DNA microarray analysis

In brief, A498 cells (n = 350000) were seeded in 6-well plates and infected with CFT073 (108 CFU/ml), total RNA was extracted (Trizol, Invitrogen, USA) and cleaned by a Qiagen RNeasy. RNA was reverse-transcribed to biotin-labeled cRNA using a TargetAmp Nano-g Biotin-aRNA Labeling kit (Epicentre Biotechnologies, Madison, USA). Labeled cRNAs were hybridized onto an Illumina HumanHT-12 Expression Beadchip for 16 hours at 58°C. The arrays were then washed and stained (Illumina Wash Protocol) and scanned using a BeadArray Scanner 500GX. The background-subtracted data were pre-processed to correct negative and non-significant intensities. Pre-processed data was normalized using the cross-correlation [66] and genes with a log fold change of 2 were identified as differentially expressed. Data was preprocessed using RMA implemented in the free software packages R and Bioconductor ( For more details, see Yadav et al.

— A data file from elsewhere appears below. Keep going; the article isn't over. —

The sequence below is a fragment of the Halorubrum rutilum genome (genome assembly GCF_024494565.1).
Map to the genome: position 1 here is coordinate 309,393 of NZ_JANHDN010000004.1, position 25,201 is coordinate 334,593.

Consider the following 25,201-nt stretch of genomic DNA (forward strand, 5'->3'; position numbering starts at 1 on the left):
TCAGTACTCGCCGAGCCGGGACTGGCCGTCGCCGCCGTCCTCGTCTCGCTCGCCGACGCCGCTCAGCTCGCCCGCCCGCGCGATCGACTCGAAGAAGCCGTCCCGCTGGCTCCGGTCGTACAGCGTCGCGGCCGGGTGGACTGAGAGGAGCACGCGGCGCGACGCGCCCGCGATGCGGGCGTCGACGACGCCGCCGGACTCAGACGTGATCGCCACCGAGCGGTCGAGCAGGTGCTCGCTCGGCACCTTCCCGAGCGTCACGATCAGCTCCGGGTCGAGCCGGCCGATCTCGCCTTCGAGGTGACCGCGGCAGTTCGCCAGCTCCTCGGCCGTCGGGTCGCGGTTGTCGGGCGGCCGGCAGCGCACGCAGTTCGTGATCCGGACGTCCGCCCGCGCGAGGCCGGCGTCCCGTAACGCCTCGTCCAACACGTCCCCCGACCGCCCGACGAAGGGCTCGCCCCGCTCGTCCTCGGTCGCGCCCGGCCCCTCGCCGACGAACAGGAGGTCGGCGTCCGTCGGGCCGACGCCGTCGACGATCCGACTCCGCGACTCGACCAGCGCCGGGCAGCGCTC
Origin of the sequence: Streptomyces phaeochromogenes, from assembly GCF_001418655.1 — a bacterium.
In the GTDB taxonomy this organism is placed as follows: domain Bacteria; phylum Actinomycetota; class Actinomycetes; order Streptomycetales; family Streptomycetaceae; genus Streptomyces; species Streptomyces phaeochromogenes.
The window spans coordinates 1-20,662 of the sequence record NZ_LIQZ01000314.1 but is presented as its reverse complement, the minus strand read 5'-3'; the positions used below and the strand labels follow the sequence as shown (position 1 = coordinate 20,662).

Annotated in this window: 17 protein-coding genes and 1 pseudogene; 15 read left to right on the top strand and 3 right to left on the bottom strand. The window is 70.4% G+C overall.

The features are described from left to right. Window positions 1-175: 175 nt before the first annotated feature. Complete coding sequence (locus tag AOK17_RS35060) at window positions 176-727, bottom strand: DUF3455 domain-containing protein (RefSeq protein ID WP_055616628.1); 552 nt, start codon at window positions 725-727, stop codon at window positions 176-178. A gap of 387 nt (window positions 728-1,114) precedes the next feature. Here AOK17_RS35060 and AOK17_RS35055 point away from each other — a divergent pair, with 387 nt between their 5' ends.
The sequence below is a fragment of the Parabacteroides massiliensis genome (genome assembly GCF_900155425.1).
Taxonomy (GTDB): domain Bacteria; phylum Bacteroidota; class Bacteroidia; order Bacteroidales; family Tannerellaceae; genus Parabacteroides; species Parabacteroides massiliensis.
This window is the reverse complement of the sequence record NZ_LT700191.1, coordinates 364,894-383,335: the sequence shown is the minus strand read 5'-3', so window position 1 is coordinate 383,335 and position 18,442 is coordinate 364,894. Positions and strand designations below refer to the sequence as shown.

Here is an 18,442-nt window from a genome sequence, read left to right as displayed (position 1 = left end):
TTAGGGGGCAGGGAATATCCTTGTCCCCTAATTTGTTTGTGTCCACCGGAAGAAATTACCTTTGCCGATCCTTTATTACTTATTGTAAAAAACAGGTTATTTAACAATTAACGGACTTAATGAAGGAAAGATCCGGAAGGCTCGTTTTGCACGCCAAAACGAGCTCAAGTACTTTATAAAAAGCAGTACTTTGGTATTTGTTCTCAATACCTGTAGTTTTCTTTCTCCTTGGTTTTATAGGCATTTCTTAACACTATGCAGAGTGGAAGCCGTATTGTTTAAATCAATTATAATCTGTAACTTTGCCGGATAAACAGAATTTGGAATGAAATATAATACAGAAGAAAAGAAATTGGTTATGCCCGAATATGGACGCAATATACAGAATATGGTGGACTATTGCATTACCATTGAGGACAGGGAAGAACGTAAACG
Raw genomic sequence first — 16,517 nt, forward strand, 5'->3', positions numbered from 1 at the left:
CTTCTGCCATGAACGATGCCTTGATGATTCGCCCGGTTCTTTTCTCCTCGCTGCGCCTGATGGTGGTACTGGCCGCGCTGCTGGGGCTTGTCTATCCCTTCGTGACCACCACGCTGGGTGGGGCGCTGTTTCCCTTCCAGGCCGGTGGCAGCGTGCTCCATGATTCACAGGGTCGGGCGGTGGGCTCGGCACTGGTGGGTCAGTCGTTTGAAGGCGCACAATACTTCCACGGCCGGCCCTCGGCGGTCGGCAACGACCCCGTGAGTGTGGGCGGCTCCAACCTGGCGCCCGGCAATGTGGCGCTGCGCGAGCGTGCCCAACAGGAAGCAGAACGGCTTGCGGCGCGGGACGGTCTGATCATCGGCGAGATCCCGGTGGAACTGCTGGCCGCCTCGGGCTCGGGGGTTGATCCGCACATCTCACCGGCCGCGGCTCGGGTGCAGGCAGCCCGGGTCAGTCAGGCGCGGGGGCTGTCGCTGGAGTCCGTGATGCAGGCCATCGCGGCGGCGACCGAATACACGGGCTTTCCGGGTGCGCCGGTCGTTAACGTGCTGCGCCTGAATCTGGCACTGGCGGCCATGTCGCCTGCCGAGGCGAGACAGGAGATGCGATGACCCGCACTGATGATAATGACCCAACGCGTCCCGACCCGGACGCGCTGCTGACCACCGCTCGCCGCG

Differentially expressed genes were categorized using the Functional Annotation Clustering Tool in the Database for Annotation, Visualization and Integrated Discovery (DAVID) [67] and the EASE score (a modified enrichment score derived from Fisher exact P-value) was used to judge the enrichment. To further study signaling pathways altered by CFT073, the differentially expressed genes were submitted for Ingenuity Pathway Analysis (Ingenuity Systems, Redwood City, CA).

Bacteria and growth conditions